Student t test and chi-square test were used to compare means and proportions, respectively. Multiple linear regression and logistic regression were used for continuous and binary outcomes, respectively. Statistical significance was defined as p < 0.05. Statistical analyses involved use of SAS 9.3.


The study was approved by the institutional review boards of the University of Abomey-Calavi in Benin and New York University in the United States (IRB#09-1253). At recruitment, we obtained informed consent from all pregnant women and guardians of children who participated in this study.

3. Results

Overall, 58% of children and 44% of mothers showed elevated BLL (BLL > 50 µg/L; median BLL 55.1 [interquartile range 39.2–85.0] and 46.6 [36.5–60.1] µg/L, respectively) (Table 1). Child and maternal BLLs were correlated: r = 0.30 (p < 0.001).
Many children had eaten soil and most were drinking piped water; few children were living in households with painted walls or had activities that may involve use of lead (Table 2). Overall, 39% were eating meat from animals killed by ammunition. Crude associations between potential sources of lead in children and mothers and BLL are in Table 2.
On multivariate analysis, paint in the household and eating animals killed by ammunition were significantly associated with children’s logBLL after adjustment for socioeconomic factors (Table 3). In model 3, maternal BLL and paint chips were the only significant predictors of logBLL. The estimate for eating animals killed by ammunition decreased from 0.11 in model 2 to 0.04 in model 3 (Table 3). For mothers, their offspring’s consumption of piped water and animals killed by ammunition were associated with elevated BLL and with logBLL.
Because almost all children were still breastfed at 12 months (98%), breastfeeding was not included in the model. However, the median BLL was 47.5 µg/L (n = 13) for children not breastfed compared with 55.7 µg/L (n = 668) in children breastfed.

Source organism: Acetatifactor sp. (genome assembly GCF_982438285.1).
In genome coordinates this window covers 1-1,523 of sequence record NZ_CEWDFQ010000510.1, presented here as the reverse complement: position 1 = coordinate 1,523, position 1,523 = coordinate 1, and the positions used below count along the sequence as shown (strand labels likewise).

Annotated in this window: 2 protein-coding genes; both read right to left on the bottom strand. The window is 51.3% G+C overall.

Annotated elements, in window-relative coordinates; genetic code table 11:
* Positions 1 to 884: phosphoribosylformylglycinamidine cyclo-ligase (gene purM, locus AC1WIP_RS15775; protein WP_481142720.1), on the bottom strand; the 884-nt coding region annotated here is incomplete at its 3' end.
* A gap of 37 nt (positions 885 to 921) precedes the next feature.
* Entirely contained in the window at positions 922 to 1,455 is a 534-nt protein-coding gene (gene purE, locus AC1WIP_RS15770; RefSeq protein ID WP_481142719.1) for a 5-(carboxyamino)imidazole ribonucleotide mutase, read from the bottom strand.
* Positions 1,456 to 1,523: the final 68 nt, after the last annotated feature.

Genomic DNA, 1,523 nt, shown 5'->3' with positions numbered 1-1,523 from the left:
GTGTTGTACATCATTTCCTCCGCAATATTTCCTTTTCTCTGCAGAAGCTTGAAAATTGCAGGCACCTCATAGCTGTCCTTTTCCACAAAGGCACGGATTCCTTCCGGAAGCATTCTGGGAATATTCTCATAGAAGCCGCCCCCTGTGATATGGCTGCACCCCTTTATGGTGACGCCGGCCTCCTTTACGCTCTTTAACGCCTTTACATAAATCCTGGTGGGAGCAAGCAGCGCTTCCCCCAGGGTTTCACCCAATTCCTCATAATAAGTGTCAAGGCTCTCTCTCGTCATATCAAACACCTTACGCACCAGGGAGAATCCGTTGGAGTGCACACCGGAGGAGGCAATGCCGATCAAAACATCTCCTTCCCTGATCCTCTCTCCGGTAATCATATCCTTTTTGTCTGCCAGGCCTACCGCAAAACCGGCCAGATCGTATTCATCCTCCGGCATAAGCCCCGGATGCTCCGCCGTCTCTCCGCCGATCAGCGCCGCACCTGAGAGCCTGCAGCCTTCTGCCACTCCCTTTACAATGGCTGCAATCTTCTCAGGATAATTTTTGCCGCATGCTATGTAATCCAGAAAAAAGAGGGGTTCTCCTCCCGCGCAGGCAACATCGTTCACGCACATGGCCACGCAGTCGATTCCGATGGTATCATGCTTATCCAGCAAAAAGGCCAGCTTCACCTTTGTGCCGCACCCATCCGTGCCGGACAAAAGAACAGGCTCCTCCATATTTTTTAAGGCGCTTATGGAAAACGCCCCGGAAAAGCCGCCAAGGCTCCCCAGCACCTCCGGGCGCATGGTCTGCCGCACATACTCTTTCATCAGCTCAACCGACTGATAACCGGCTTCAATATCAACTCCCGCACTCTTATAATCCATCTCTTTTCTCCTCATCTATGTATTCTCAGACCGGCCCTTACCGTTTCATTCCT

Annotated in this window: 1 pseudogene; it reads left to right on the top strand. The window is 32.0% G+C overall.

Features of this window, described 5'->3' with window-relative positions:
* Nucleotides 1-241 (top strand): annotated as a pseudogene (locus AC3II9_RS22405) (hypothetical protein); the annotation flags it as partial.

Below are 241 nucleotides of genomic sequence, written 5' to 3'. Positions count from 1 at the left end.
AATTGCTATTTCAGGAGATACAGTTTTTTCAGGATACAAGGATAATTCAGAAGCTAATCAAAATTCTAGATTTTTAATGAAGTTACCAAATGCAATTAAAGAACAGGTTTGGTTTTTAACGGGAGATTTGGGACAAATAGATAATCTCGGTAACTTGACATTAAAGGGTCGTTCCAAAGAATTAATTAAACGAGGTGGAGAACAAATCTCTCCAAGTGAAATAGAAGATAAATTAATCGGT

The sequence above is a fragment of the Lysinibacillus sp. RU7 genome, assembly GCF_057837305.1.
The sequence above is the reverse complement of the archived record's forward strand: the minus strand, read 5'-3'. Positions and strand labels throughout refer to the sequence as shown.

For eight children with BLL > 100 µg/L, we tested potential sources of lead exposure (Table 4). Dust lead loadings are difficult to interpret because lead loading highly depends on the amount of dust collected, which was high in samples collected on clay soils. Ammunition was composed of only lead, with no lead in samples of gasoline. The cooking dish in one household and paint in another household had high lead contents.
LIRs for ammunition were all very close, which indicates a unique isotopic signature. Blood LIRs were compatible with ammunition isotopes for 6 of 8 children, including three who did not eat animals killed by ammunition but who were still breastfed at the time of the assessment. Ammunition, paint and dust in the house were possible sources of lead for another child (Figure 1). In addition to ammunition, house dust was a possible source of exposure for two children and food for one child (Figure 2). For two children, ammunition was the only possible tested source of lead. Blood LIRs were not compatible with any measured potential source for two infants.

4. Discussion

With no prior knowledge, we found elevated BLL in children in Benin, SSA. Multiple potential sources of lead were identified, including consumption of meat from animals killed by ammunition, piped water, paint, and soil. To our knowledge, this is the first time eating animals killed by ammunition has been identified as a potential source of lead in SSA children.
Our study is one of the few describing BLL in children at one year old and in mothers and one of the largest of studies performed in SSA. An important strength of our study is the use of several and complementary approaches, including blood measures, questionnaires, lead source concentration measurements and isotopes in both blood and environment matrices.